Mendocino Coast Audubon Society logo Our next meeting will be Monday November 14 7PM at the Caspar Community Center 15051 Caspar Rd, Caspar, CA 95420.

David Rice will hold a conversation on Why We Bird. Find out more at his website,

What makes birders get up early to walk through the woods or tromp through wet fields? Why do we drive a hundred miles to catch a glimpse of a rare species? Why do we keep the feeder full? Our November speaker David Rice answers these questions with his book Why We Bird. Published in 2013 by Golden Gate Audubon, the book organizes a lifetime of birding experiences into insightful short essays on the allure and attraction of birding.

There are as many reasons to bird as there are bird lovers. David Rice discusses seven reasons why we bird: Flight, Song, Color; Identifications; Games; Surprises; Conservation; Stories; and Solace.

Rice's book is a collection of stories: birding with a friend after he gets dementia; telling a grandson about owls; analyzing a great misidentification; listening to cranes; chasing rare birds, pelagic birds, and life birds; canoeing on Christmas Counts; and more.

Why We Bird includes the reasons other bird lovers have watched, chased, or protected birds, and has an extensive reference list of birding == as opposed to bird -- books. Why We Bird differs from these other birding books because it focuses directly on why we bird. Why We Bird is also a tour of many of the top birding spots in California, from Tule Lake to the Salton Sea. Author David Rice did not buy a pair of binoculars and start birding until his mid-twenties. When he wanted to know more, he took Joe Morlan's bird identification classes in San Francisco and joined the local Golden Gate Audubon Society. He is a knowledgeable birder, not an expert.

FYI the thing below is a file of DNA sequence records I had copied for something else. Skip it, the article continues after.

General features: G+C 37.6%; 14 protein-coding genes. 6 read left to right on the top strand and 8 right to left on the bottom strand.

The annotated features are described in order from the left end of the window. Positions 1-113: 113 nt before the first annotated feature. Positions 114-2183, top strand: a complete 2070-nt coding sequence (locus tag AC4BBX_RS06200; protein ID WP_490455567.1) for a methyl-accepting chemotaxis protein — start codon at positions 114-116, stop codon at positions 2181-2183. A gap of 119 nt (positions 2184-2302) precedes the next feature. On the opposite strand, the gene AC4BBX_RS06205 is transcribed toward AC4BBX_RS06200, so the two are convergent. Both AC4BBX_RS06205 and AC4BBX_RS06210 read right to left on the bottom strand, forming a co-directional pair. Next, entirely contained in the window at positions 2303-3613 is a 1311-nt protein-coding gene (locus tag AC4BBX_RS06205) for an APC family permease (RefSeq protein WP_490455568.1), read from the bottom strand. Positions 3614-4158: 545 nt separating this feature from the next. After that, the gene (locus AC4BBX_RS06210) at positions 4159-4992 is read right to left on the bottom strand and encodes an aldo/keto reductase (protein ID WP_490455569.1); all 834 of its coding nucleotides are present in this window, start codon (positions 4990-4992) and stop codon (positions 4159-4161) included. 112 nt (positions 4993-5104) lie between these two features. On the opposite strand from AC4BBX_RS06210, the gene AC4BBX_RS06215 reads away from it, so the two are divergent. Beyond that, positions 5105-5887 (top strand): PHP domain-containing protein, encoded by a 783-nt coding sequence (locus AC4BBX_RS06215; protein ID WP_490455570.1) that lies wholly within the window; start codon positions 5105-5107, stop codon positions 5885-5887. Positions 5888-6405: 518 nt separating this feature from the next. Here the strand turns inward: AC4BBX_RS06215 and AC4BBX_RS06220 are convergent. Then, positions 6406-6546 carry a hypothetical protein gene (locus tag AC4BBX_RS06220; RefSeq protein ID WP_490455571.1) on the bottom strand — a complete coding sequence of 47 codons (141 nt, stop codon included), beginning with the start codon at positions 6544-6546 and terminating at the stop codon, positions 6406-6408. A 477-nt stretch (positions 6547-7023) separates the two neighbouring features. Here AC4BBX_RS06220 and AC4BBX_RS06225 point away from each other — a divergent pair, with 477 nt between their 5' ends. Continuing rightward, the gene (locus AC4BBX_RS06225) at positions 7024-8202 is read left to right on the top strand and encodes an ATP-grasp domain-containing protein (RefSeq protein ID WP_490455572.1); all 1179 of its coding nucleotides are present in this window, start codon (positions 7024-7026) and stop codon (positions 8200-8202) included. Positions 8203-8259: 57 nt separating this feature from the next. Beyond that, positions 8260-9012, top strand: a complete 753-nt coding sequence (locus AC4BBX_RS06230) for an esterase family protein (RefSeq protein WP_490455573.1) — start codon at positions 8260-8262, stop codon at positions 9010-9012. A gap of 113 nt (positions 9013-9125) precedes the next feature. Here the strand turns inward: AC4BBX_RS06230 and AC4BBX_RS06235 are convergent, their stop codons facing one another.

Rice's birding resume includes conducting censuses for two breeding bird atlases, co-leading a Golden Gate Audubon Society (GGAS) birding backpack trip to Lassen Volcanic National Park for thirty-plus years, and finding at least 150 birds in each of California's 58 counties. He was on the board of directors of GGAS in the 1980s, and is a co-author of the Alameda County Breeding Bird Atlas. He works as a psychologist in private practice and lives in Berkeley, California.

At the November chapter meeting, David Rice will share selections from his book and engage with the audience to answer questions and share birding experiences. Please join us for a very enjoyable evening!

The Big October walks with young birders from the Mendocino 4-H club are off to a great start!
Every year, our group, lead by MCAS education chairperson Sarah Grimes, competes to see the most bird species in the month of October. Yesterday's highlights included a California Towhee, a pair of Peregrine Falcons, Cooper's Hawk, Golden Crown and Fox Sparrows. We counted 21 species on our short wander up the Haul Road - East of the yellow gate. It's not too late to join in the fun. Just keep count of species seen in October and report to Sarah Grimes by November 5th. zewa at mcn dot org

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